It's a beer extravaganza

SIR JAMES PUB owners Jason Rabus and Lindzy Wilborn pride themselves on their knowledge of beer and spirits and are always on the lookout for new products to offer customers. Photo by Sam Arendt
Ozaukee Press staff

Yes, customers can pick from an ensemble of more than 1,000 different beers at Sir James Pub in downtown Port Washington.

But owners Jason Rabus and Lindzy Wilborn take pride in more than just a massive menu of beverages. They have become unofficial beer educators, sharing their expertise with customers and helping them find what best suits their taste buds to alleviate their thirst.

“I really love challenging people,” Rabus said.

People will enter the bar who say they only like a certain beverage, and Rabus goes to work on broadening their beer horizon.

“To see that awakening in them” is one of his favorite parts of the job.

Others come in and claim they don’t drink beer. Rabus can convert them too.

“Beer’s not what you think it is,” he said.

Wilborn was one he had to win over.

“I was a martini girl when he met me,” she said. “He got me to drink beer.”

Rabus said he gave Wilborn a peach wheat beer. She loved it.

Then he had to get her unstuck from one beer. She has come to enjoy Belgians and bocks.

After 11 years helping to run the bar, Wilborn can hold deep discussions on types of beer. One of her favorite tactics is to give customers whatever she is drinking on a given day. She tells them to try it “and then they’re drinking it.”

Wilborn and Rabus have helped turn Sir James into more than just a beer destination. It has become the place for workers in the service industry to be after bars and restaurants close.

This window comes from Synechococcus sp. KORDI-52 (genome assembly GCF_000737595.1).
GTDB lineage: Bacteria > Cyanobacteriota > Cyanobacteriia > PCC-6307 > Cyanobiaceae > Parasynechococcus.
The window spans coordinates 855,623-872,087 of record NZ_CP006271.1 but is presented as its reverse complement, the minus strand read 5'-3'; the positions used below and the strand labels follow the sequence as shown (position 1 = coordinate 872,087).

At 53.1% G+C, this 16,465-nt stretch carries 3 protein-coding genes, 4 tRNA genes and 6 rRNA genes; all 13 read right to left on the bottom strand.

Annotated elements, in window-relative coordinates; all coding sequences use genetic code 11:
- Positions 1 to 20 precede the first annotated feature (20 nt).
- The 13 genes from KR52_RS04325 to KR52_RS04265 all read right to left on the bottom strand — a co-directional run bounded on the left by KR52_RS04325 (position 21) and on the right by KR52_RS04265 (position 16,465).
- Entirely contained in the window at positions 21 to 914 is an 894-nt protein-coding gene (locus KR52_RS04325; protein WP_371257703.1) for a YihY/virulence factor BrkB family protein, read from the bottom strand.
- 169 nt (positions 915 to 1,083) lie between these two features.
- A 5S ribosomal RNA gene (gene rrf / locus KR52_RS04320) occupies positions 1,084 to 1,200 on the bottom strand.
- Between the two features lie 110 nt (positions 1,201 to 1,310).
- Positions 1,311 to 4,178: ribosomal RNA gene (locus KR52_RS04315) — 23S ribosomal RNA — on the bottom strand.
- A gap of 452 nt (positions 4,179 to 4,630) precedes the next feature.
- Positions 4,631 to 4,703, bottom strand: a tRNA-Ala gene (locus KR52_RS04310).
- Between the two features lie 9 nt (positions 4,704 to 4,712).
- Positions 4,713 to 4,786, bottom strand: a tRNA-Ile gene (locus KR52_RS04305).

Wilborn gets wind of all the drama going on in that arena, as well as the good things happening in and around downtown. She also works at The Steerage Dining Saloon in Port and is involved in the local theater scene as well as Main Street, the nonprofit organization promoting the downtown.

Wilborn shares other hotspots with her customers. She knows where to send people for dancing or for specialty shots.

“We’re very much a concierge service to our tourists,” she said. “Every bar in this town has its own niche.”

Patrons are encouraged to check out the rest of the picturesque city on sthe shore of Lake Michigan.

“We really push Port as a destination,” Rabus said.

“Once Sir James lands a customer, it is often a long-term relationship. A contingent from Kansas City that travels to Port to go charter fishing discovered the bar and keeps coming back. Wilborn keeps a running bar dice tally for the group.

Others come from much closer just for certain beers. One customer drives 80 miles one way to buy a few 22-ouncers for $35 each.

Rabus and Wilborn get away from it all at the Great American Beer Festival in Denver designed for those in the industry.

“That’s our one vacation a year. To drink beer in another city,” Wilborn said.

At Sir James, they deal with 26 distributors from Chicago, Madison, La Crosse and Twin Cities’ breweries.

Wilborn posts a message on Facebook each Thursday reporting new additions. Sir James has a stock of 100 to 150 regular beers and it has 18 tap lines. Guinness is a permanent fixture and a pistachio cream ale by Indeed Brewing Co. of Milwaukee is often flowing.